The third engineer later reported that, upon hearing the chief engineer talking over the phone about the battery test, he had gone up the stairs, unlocked the battery compartment, and put the two switches in the OFF position. He had assumed that this was the chief engineer's intention and, although he had not been asked or ordered to do so, he had wanted to render his assistance. After switching off the power, he locked the compartment and continued to the cafeteria, which was one deck above. While he was on the upper deck, he observed the vessel swinging rapidly. He went back down to the battery compartment and put the switches back in the ON position.

Upon hearing the helmsman's report, the master called the engine-room and ordered the chief engineer to restore the steering. He also declutched all four RADs and directed one of the deck-hands to drop the forward anchor. Approximately 20 seconds later, when the steering was still not functional and the vessel kept swinging to port, the master ordered the stern anchor dropped. The order was promptly executed by another deck-hand. These measures, however, did not prevent the vessel from grounding. Still swinging to port, the "MAYNE QUEEN" ran aground at approximately 0925 in position 48°42'19"N, 123°24'20"W, on a heading of 240° True.

Immediately after the grounding, the master notified Vancouver Marine Communications and Traffic Services (MCTS) and the Swartz Bay terminal. He then ordered the sounding of the tanks and bilges. The passengers were kept informed. Before the grounding, the mate announced on the public address (PA) system that the vessel would have a hard landing. After the grounding, the passengers were advised that the vessel was not in danger. They were looked after by the catering personnel and provided with complimentary snacks.

The engine-room personnel examined the hull and the propulsion units for damage. Following these immediate actions, the sounding of the sea bottom around the hull was conducted. A short time later, some hydraulic oil was seen leaking from one of the RADs. A portable boom was immediately deployed by the crew to avert the possibility of pollution.

The vessel was refloated at 1321, during the afternoon high tide, and, with the help of a tug, returned to Swartz Bay terminal where she was secured at 1424.

During post-occurrence diving operations, it was ascertained that the legs of RADs Nos. 1 and 2 had been sheared off. The propeller of RAD No. 3 was slightly damaged and was causing the whole unit to vibrate.

The small leak of hydraulic oil was contained and no damage to the environment was observed.

The only source of 24-volt DC power supply to the steering control is the abovementioned charger-and-batteries arrangement. The RADs can be turned individually using an alternative system (jog steering), powered by a separate 24-volt battery. Four spring-loaded switches, one for each RAD, are located on the wheel-house control panel for this purpose. The jog steering, designed and used for RAD maintenance, provides no information feedback from the RADs if the main power source is switched off. Thus, the position indicators would not show the direction of the RADs.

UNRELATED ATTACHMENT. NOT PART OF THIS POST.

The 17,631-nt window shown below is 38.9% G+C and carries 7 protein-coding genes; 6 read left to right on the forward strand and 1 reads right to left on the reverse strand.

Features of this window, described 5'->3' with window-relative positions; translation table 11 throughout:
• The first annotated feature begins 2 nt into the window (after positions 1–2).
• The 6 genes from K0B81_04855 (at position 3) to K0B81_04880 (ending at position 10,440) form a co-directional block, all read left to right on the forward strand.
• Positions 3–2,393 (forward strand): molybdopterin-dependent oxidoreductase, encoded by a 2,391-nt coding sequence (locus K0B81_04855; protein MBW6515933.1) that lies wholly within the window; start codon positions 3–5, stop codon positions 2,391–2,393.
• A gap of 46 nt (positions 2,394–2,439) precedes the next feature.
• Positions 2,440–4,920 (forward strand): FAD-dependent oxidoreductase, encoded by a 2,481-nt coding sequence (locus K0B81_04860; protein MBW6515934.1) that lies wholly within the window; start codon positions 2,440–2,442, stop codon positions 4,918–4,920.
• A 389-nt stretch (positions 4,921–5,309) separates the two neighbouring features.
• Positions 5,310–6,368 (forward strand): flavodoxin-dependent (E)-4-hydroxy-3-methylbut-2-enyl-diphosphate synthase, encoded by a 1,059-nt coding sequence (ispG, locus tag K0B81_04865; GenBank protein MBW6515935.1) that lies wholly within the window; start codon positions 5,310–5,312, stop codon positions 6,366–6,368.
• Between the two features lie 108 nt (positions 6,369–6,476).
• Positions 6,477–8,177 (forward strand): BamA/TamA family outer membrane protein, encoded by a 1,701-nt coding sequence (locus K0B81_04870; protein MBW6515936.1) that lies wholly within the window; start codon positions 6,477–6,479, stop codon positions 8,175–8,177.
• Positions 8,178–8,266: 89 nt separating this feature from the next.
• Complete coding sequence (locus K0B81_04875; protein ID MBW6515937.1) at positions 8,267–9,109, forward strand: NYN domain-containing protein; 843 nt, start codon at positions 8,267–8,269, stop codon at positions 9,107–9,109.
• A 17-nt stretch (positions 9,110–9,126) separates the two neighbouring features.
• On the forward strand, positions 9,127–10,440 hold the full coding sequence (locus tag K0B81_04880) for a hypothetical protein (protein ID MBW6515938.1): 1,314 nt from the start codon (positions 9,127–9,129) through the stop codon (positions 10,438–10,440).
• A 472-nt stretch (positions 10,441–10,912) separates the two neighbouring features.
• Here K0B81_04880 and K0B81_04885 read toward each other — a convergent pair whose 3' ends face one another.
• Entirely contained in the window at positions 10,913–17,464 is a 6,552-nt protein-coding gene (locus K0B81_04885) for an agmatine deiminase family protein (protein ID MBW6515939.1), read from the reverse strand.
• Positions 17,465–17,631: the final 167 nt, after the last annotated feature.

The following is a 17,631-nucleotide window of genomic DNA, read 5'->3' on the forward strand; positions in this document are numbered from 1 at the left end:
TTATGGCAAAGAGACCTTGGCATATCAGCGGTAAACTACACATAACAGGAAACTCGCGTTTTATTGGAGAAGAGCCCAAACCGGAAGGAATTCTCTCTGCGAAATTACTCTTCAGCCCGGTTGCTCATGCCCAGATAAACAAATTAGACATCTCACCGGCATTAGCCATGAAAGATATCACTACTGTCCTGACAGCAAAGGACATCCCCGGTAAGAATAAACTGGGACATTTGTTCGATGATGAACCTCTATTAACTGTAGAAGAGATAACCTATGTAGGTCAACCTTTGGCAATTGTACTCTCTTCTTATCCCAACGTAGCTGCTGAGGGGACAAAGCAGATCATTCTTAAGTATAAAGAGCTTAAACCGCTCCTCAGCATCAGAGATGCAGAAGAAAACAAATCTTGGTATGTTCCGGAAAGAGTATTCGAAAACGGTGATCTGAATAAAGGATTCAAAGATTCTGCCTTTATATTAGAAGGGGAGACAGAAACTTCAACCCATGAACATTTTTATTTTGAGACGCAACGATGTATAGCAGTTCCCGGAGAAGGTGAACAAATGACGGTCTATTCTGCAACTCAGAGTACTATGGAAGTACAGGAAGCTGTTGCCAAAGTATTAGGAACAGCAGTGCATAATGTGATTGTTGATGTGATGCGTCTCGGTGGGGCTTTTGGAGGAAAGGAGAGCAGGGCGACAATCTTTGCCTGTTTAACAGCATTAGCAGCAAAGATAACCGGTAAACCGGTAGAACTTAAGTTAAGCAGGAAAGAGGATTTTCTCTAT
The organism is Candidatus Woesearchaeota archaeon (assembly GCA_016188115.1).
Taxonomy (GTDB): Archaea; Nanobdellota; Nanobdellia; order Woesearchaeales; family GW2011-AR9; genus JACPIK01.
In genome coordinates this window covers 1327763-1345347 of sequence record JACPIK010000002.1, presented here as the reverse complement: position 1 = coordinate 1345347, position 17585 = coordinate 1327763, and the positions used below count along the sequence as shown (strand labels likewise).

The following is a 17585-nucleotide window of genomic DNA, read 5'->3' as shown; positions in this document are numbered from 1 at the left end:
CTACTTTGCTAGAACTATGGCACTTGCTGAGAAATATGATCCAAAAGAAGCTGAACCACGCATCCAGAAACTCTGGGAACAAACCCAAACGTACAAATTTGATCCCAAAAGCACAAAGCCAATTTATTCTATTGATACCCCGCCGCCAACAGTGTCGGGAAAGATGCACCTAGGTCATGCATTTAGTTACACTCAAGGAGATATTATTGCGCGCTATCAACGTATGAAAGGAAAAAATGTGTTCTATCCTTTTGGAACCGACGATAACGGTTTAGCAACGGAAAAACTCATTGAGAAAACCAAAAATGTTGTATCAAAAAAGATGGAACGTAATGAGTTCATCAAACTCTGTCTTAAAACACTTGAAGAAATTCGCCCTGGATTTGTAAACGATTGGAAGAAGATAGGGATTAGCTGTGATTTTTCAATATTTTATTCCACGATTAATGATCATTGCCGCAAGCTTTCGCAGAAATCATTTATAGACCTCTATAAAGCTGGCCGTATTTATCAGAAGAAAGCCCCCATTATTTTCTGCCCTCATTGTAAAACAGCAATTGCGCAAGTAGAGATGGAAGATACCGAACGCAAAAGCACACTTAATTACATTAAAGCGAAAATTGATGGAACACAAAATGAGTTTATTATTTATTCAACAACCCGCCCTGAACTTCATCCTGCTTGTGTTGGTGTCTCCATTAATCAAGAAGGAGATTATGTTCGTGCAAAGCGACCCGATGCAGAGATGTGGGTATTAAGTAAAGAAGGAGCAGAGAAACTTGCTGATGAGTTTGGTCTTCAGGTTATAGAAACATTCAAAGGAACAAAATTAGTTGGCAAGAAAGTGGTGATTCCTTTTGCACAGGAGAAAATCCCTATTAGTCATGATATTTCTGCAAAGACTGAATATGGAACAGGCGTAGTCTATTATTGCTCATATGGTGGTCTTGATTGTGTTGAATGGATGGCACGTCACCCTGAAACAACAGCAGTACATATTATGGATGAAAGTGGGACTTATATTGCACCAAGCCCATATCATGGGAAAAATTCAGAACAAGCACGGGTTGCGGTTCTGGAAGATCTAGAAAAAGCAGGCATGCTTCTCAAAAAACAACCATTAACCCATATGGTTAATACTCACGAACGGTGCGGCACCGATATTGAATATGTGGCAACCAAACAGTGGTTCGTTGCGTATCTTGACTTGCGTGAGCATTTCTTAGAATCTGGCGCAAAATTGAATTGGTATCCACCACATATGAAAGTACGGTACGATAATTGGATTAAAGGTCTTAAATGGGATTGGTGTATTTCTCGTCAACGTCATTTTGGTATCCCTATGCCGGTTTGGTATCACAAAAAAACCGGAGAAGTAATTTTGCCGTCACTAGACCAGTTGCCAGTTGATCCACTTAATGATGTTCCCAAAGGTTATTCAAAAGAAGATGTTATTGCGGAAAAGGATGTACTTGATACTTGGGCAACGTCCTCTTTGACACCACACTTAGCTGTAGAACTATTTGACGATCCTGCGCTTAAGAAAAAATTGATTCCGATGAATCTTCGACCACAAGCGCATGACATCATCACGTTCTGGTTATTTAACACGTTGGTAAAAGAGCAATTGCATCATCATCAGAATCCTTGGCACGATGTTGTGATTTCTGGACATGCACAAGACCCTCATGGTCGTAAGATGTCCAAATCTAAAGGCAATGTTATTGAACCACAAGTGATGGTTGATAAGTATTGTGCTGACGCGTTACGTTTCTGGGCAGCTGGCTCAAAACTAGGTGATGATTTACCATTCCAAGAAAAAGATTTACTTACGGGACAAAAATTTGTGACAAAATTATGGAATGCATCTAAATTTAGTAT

The master of the "MAYNE QUEEN" did not make use of the jog steering, as he was aware that without knowing the direction of the RADs, he could make the situation worse. He decided to reduce the vessel's speed by declutching the propulsion and dropping the anchors.

The weather was clear, with good visibility, light wind and rippled sea surface. The master did not report that the weather or the current were factors contributing to the accident.

The tide, however, was a significant factor when the vessel finally became free and floating. The Canadian Tide and Current Tables, Volume 5, show the following times and heights for Swartz Bay, the nearest reference point, on 12 August 1996:

Low Water - 1036 - 0.8 m
High Water - 1830 - 3.0 m

The grounding occurred approximately 11 minutes before low water, and the vessel was refloated during the rising tide.

The master of the "MAYNE QUEEN" held a ON-I Certificate of Competency issued by the examination branch of the Canadian Coast Guard in 1991. He had accumulated approximately 20 years of sea service on various vessels, of which approximately 5 years, since 1991, were with the BCFC as master on various ferries.

The mate, and the chief and third engineers all held proper grade marine certificates issued in Canada.

The chief engineer had accumulated approximately 25 years of sea service, mostly on deep-sea cargo vessels and has worked on BCFC vessels since 1992 as a relieving second and chief engineer.

The third engineer holds a Class 4 Motor Certificate of Competency issued in 1993 in Canada. He had accumulated approximately 5 years of sea time on BCFC vessels as an oiler, junior engineer and third engineer. At the time of the occurrence, he was on his fourth morning shift. Before starting on the morning shift, he had worked on six graveyard shifts, followed by three days off. He was not assigned to the "MAYNE QUEEN" as regular crew. His familiarization and first sailing on this vessel was in May 1996, after which he had sailed on other ferries. At various times between May 1996 and the day of the occurrence, he had been on board the "MAYNE QUEEN" on three Monday morning shifts; however, he participated in the battery test for the first time on 12 August. He had sailed with this chief engineer on another vessel, but the 12 August shift was their first sailing together on the "MAYNE QUEEN".